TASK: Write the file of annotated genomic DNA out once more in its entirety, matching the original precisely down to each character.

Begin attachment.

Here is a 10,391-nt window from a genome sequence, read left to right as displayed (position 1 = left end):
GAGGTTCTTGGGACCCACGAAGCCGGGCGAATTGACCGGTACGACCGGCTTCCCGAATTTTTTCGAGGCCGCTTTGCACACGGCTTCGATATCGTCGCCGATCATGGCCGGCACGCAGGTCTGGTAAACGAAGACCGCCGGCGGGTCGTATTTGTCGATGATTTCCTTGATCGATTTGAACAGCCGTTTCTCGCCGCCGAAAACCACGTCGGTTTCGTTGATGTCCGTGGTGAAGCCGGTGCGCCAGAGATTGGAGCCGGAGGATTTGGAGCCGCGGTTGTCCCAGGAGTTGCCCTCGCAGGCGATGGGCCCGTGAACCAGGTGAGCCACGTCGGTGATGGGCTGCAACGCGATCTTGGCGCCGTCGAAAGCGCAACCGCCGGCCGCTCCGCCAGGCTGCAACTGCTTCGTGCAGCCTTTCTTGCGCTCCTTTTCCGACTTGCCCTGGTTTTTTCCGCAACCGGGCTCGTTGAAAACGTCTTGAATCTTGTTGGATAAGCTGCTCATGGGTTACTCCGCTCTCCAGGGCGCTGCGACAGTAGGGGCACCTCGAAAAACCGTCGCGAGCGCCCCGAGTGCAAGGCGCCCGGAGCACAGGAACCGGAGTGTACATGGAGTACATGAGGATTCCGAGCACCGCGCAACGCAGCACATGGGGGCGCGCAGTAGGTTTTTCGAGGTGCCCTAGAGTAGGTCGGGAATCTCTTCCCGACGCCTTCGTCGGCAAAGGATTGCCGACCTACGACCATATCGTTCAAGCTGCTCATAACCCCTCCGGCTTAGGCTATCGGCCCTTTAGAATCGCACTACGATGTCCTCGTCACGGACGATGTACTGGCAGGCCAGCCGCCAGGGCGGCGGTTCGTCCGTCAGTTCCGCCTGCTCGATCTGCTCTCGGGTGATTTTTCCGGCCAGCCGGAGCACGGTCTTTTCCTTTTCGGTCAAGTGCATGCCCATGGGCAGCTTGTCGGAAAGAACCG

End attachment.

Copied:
Here is a 10,391-nt window from a genome sequence, read left to right as displayed (position 1 = left end):
GAGGTTCTTGGGACCCACGAAGCCGGGCGAATTGACCGGTACGACCGGCTTCCCGAATTTTTTCGAGGCCGCTTTGCACACGGCTTCGATATCGTCGCCGATCATGGCCGGCACGCAGGTCTGGTAAACGAAGACCGCCGGCGGGTCGTATTTGTCGATGATTTCCTTGATCGATTTGAACAGCCGTTTCTCGCCGCCGAAAACCACGTCGGTTTCGTTGATGTCCGTGGTGAAGCCGGTGCGCCAGAGATTGGAGCCGGAGGATTTGGAGCCGCGGTTGTCCCAGGAGTTGCCCTCGCAGGCGATGGGCCCGTGAACCAGGTGAGCCACGTCGGTGATGGGCTGCAACGCGATCTTGGCGCCGTCGAAAGCGCAACCGCCGGCCGCTCCGCCAGGCTGCAACTGCTTCGTGCAGCCTTTCTTGCGCTCCTTTTCCGACTTGCCCTGGTTTTTTCCGCAACCGGGCTCGTTGAAAACGTCTTGAATCTTGTTGGATAAGCTGCTCATGGGTTACTCCGCTCTCCAGGGCGCTGCGACAGTAGGGGCACCTCGAAAAACCGTCGCGAGCGCCCCGAGTGCAAGGCGCCCGGAGCACAGGAACCGGAGTGTACATGGAGTACATGAGGATTCCGAGCACCGCGCAACGCAGCACATGGGGGCGCGCAGTAGGTTTTTCGAGGTGCCCTAGAGTAGGTCGGGAATCTCTTCCCGACGCCTTCGTCGGCAAAGGATTGCCGACCTACGACCATATCGTTCAAGCTGCTCATAACCCCTCCGGCTTAGGCTATCGGCCCTTTAGAATCGCACTACGATGTCCTCGTCACGGACGATGTACTGGCAGGCCAGCCGCCAGGGCGGCGGTTCGTCCGTCAGTTCCGCCTGCTCGATCTGCTCTCGGGTGATTTTTCCGGCCAGCCGGAGCACGGTCTTTTCCTTTTCGGTCAAGTGCATGCCCATGGGCAGCTTGTCGGAAAGAACCG